The Real Heroes Work in Childcare Centres
Every weekday morning we entrust our most precious gifts* to someone else, when we deposit our off spring to school/kindy/childcare, depending on your children’s age and your level of working parent commitment.
*(Just how precious we feel that those gifts are, will of course vary from day to day based on your child’s level of cooperation with the morning routine and how many times you had to scream expressions like BOTH SOCKS. YOU NEED TO WEAR ONE ON EACH FOOT, WHERE IS YOUR DRINK BOTTLE? and DON’T FEED YOUR CEREAL TO THE DOG I WILL EAT THE LEFTOVERS IN LIEU OF MY OWN BREAKFAST LATER.)
I’ve unashamedly relied on childcare to help with my brood over the years.
We moved to Melbourne, away from family support when Grace was a toddler, completely overwhelmed as to how
we would find care for her.
Detecting my desperation, a colleague secured us a spot at a prestigious city childcare centre.
We considered harvesting vital organs to cover the fees.
Notices in the newsletter included “LOST: Siena’s Burberry trench. Please check your child’s coat in case you’ve accidentally taken home the wrong one.”
I’m not making this up.
Grace’s report card at the age of four noted that, while she could successfully recite the alphabet, she ran the letters lmnop together and also that she failed to recognise an octagon.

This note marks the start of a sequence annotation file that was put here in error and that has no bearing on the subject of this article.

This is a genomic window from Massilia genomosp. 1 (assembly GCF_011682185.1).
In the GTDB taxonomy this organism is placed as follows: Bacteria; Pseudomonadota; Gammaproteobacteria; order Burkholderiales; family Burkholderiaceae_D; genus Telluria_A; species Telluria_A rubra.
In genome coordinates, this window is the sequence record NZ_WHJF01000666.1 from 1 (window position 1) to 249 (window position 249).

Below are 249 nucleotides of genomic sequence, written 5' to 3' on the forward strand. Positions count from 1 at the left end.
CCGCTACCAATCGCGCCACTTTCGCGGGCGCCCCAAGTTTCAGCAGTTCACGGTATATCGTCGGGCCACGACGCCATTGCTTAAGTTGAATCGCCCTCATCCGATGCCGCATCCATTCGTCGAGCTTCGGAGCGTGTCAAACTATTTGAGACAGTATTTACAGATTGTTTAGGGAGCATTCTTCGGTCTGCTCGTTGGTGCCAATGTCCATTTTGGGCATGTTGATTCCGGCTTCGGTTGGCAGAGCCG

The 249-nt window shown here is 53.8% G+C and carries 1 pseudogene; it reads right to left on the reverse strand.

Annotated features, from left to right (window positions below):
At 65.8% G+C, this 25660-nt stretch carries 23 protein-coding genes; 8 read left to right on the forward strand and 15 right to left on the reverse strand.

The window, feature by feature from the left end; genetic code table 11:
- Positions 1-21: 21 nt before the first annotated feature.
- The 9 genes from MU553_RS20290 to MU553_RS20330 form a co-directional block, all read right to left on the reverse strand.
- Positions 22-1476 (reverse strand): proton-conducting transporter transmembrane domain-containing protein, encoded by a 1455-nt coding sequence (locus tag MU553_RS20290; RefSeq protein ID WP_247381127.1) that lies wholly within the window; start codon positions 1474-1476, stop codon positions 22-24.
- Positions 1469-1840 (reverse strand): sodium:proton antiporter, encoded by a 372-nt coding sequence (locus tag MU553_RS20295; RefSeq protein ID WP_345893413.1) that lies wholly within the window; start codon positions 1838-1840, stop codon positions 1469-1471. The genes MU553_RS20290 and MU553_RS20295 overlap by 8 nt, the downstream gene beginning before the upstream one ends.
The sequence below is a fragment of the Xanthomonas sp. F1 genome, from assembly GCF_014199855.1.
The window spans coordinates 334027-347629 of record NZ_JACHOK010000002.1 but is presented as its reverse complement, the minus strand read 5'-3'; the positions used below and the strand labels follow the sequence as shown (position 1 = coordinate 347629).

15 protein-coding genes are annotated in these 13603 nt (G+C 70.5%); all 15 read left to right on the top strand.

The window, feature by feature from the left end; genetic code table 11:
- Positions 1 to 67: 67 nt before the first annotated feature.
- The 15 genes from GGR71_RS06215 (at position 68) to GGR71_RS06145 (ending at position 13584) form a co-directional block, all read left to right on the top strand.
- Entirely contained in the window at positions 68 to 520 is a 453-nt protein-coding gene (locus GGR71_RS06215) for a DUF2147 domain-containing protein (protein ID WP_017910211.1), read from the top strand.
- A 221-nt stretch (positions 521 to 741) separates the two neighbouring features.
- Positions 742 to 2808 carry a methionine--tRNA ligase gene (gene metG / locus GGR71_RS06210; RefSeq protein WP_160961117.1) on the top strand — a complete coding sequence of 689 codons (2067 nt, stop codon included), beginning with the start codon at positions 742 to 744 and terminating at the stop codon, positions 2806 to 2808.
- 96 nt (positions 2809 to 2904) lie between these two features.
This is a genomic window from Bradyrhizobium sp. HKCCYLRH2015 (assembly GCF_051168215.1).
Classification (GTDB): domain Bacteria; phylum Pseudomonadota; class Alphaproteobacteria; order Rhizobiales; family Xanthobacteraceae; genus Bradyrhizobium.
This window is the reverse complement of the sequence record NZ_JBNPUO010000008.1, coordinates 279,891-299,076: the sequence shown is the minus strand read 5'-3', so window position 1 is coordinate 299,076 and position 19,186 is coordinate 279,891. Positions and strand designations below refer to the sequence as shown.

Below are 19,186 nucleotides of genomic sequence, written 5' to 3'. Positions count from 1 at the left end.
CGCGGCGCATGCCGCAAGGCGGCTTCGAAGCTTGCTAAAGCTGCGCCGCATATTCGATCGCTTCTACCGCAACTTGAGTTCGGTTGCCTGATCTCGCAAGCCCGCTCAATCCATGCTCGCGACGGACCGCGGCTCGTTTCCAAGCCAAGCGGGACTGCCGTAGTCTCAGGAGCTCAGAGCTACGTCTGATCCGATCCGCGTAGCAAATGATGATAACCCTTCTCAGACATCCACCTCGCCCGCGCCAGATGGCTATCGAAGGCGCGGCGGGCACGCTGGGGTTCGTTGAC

On our return home to Adelaide our needs and socio-economic status were much better suited to our local community childcare centre and kindy, where the dress code and shape identification regime were less restrictive, and the care just as good.
The kindy curriculum included studying the life cycle of a Monarch butterfly, establishing a stick insect nursery, nurturing baby chickens and guinea pigs, climbing peppercorn trees and doing yoga.
I totally would have established our own stick insect nursery at home to foster my children’s inquiring minds and love of nature play, but hey why duplicate learning programs I always say.
On the days when you can’t control your own children (for me, the days which end in the letter y) do you ever drop them at school and spare a thought for the teachers who have to rein in 30 of them?
Not just wrangle them and protect them from potentially deadly allergic reactions, but educate them, help them to read and write and navigate friendships and the canteen hierarchy.
Then there’s dealing with parents who think their kid is the smartest so needs more attention, or is not the smartest so needs more attention.
I observed to my youngest’s teacher recently that she sounded like she had a cold, and didn’t she just get over a cold?
Yes, she said, and then a child sneezed in my mouth.
Give the woman a pay rise.
Give childcare workers a pay rise while we’re at it. If we don’t value our early childhood educators, we have our remuneration priorities all sorts of messed up.
As you kiss and drop your little cherubs and leave them in the capable hands of their teachers, express your gratitude.
And remind your kids to cover their mouths when they sneeze.